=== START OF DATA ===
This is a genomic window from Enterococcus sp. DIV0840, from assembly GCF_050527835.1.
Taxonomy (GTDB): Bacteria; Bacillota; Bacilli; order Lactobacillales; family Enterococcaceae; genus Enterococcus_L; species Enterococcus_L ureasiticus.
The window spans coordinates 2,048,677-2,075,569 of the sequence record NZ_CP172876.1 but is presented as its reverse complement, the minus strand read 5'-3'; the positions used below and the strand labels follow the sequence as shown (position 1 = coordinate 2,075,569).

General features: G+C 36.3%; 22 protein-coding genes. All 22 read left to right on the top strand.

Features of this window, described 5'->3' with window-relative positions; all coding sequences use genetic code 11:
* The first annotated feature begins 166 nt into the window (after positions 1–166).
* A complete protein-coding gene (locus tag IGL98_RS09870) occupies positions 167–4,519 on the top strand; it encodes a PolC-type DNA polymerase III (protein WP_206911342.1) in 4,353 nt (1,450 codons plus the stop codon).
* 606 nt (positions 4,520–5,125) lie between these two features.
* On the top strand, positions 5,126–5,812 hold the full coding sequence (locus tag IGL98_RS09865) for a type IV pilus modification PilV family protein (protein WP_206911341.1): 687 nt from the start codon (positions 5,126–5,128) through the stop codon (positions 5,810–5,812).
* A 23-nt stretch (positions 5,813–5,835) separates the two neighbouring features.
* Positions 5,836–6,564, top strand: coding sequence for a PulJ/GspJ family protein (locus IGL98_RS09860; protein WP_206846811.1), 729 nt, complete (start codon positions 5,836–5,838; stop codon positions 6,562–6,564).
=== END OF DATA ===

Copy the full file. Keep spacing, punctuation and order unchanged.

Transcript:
This is a genomic window from Enterococcus sp. DIV0840, from assembly GCF_050527835.1.
Taxonomy (GTDB): Bacteria; Bacillota; Bacilli; order Lactobacillales; family Enterococcaceae; genus Enterococcus_L; species Enterococcus_L ureasiticus.
The window spans coordinates 2,048,677-2,075,569 of the sequence record NZ_CP172876.1 but is presented as its reverse complement, the minus strand read 5'-3'; the positions used below and the strand labels follow the sequence as shown (position 1 = coordinate 2,075,569).

General features: G+C 36.3%; 22 protein-coding genes. All 22 read left to right on the top strand.

Features of this window, described 5'->3' with window-relative positions; all coding sequences use genetic code 11:
* The first annotated feature begins 166 nt into the window (after positions 1–166).
* A complete protein-coding gene (locus tag IGL98_RS09870) occupies positions 167–4,519 on the top strand; it encodes a PolC-type DNA polymerase III (protein WP_206911342.1) in 4,353 nt (1,450 codons plus the stop codon).
* 606 nt (positions 4,520–5,125) lie between these two features.
* On the top strand, positions 5,126–5,812 hold the full coding sequence (locus tag IGL98_RS09865) for a type IV pilus modification PilV family protein (protein WP_206911341.1): 687 nt from the start codon (positions 5,126–5,128) through the stop codon (positions 5,810–5,812).
* A 23-nt stretch (positions 5,813–5,835) separates the two neighbouring features.
* Positions 5,836–6,564, top strand: coding sequence for a PulJ/GspJ family protein (locus IGL98_RS09860; protein WP_206846811.1), 729 nt, complete (start codon positions 5,836–5,838; stop codon positions 6,562–6,564).